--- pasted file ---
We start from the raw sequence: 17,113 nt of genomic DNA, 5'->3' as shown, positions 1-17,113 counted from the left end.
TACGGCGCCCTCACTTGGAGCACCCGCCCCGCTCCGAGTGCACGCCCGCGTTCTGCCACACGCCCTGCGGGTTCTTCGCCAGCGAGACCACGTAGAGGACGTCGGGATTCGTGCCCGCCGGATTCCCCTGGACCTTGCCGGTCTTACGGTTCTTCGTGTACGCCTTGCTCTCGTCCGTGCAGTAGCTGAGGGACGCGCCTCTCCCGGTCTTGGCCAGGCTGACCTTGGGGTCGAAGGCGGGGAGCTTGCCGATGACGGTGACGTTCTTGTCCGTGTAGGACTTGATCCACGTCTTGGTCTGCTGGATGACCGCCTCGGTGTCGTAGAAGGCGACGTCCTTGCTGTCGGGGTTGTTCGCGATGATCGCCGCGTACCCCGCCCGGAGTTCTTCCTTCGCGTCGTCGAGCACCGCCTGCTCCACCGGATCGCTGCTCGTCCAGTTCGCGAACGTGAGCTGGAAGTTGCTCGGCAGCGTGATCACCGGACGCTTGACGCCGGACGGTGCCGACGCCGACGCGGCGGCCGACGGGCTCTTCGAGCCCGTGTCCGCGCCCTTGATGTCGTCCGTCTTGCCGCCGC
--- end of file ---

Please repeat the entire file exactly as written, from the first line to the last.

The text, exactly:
We start from the raw sequence: 17,113 nt of genomic DNA, 5'->3' as shown, positions 1-17,113 counted from the left end.
TACGGCGCCCTCACTTGGAGCACCCGCCCCGCTCCGAGTGCACGCCCGCGTTCTGCCACACGCCCTGCGGGTTCTTCGCCAGCGAGACCACGTAGAGGACGTCGGGATTCGTGCCCGCCGGATTCCCCTGGACCTTGCCGGTCTTACGGTTCTTCGTGTACGCCTTGCTCTCGTCCGTGCAGTAGCTGAGGGACGCGCCTCTCCCGGTCTTGGCCAGGCTGACCTTGGGGTCGAAGGCGGGGAGCTTGCCGATGACGGTGACGTTCTTGTCCGTGTAGGACTTGATCCACGTCTTGGTCTGCTGGATGACCGCCTCGGTGTCGTAGAAGGCGACGTCCTTGCTGTCGGGGTTGTTCGCGATGATCGCCGCGTACCCCGCCCGGAGTTCTTCCTTCGCGTCGTCGAGCACCGCCTGCTCCACCGGATCGCTGCTCGTCCAGTTCGCGAACGTGAGCTGGAAGTTGCTCGGCAGCGTGATCACCGGACGCTTGACGCCGGACGGTGCCGACGCCGACGCGGCGGCCGACGGGCTCTTCGAGCCCGTGTCCGCGCCCTTGATGTCGTCCGTCTTGCCGCCGC